According to FAA airman records, the passenger was issued a third-class medical/student pilot certificate in August 1972. She was issued a private pilot certificate in November 1972, at which time she reported 62 total hours of flight experience. There were no further airman or medical records on file with the FAA, and no records were found during the investigation to suggest that the passenger was a current pilot; however, according to the pilot's logbook, the passenger acted as a safety pilot during several flights in the accident airplane the year prior to the accident, while the pilot conducted flight under simulated instrument meteorological conditions.


The airplane was manufactured in 1974 and registered to the pilot in 2004. It was equipped with one Continental Motors Inc. IO-520-BB, 285 horsepower, reciprocating engine. Review of the airplane's maintenance logs revealed that the most recent annual inspection was completed on April 17, 2012, at a total aircraft time of 4,130 hours.


The 1253 weather observation at Manchester Airport, located approximately 7 nm southeast of the accident site, reported winds from 120 degrees at 5 knots, clear skies, 10 miles visibility, and an altimeter setting of 30.27 inches of mercury.


The initial impact point was identified as a light stanchion, located on the east side of Interstate 93 at 43 degrees, 3 minutes, 1.5 seconds north latitude; 71 degrees, 28 minutes, 13.41 seconds west longitude, at an elevation of approximately 300 feet. The outboard portion of the right wing was located about 55 feet north of the stanchion. The main wreckage came to rest upright against the guardrail on the west side of the northbound lanes, on an approximate 280 degree heading, about 300 feet from the initial impact point. The propeller was separated from the engine, and came to rest about 50 feet past the main wreckage.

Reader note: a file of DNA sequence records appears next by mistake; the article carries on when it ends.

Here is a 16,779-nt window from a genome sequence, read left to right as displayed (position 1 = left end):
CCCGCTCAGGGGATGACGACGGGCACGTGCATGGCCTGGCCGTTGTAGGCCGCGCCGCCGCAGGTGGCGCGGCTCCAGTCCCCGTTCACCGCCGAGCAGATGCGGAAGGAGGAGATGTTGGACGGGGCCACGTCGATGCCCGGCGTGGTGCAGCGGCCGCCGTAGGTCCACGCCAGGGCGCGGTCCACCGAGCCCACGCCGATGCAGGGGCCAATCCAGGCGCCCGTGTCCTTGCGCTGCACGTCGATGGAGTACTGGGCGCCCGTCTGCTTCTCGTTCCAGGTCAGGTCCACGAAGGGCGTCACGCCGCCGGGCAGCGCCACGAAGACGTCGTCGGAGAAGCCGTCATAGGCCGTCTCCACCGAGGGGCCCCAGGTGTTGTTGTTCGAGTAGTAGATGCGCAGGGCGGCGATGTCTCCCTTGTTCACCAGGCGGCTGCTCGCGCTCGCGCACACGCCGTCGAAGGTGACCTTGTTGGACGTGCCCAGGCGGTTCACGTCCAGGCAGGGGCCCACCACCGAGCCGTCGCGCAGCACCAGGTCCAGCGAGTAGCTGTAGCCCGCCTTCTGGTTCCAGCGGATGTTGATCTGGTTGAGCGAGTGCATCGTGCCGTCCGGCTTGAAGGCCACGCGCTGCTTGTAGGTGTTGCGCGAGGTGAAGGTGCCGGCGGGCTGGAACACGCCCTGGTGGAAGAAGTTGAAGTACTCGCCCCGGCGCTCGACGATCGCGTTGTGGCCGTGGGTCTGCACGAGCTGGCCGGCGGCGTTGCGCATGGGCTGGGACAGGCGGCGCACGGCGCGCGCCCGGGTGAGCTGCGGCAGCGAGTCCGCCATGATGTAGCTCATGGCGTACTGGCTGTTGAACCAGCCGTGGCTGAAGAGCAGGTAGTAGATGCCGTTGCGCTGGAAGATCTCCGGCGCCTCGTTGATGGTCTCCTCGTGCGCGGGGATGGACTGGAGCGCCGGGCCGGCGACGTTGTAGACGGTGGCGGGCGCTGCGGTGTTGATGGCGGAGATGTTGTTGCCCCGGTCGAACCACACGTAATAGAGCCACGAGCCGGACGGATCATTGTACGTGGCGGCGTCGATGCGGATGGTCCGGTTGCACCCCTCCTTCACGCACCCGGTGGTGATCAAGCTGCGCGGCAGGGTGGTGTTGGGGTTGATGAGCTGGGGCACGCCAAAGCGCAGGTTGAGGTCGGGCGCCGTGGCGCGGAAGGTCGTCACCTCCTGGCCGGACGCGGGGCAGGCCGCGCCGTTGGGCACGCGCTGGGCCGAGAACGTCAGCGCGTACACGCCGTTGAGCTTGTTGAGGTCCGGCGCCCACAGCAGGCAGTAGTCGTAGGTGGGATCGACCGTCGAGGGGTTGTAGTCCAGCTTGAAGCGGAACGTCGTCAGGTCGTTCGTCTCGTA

The wreckage was removed from the interstate and recovered to a hangar for further examination. The cabin area exhibited significant impact damage, and the fuselage structure displayed buckling at the rear spar carry-through. The empennage was intact, and exhibited wrinkling of the skin. The landing gear was observed in the retracted position. The airplane was equipped with dual flight control yokes mounted on a T-arm. The T-arm was separated at the single control column. Continuity was established from all flight control surfaces to the cockpit area.

The engine remained attached to the airframe by various lines, cables, and hoses. The top spark plugs were removed; each was light gray in color and exhibited normal wear. The engine was rotated by hand through the accessory drive, and valve train continuity was confirmed. Compression was obtained on all cylinders using the thumb method. Both left and right magnetos produced spark on all terminal leads.

The metal, three-bladed, constant-speed propeller was separated just aft of the propeller flange. All three blades remained attached at the hub. Two of the blades exhibited s-bending, twisting, and leading edge gouging. The third blade was relatively undamaged.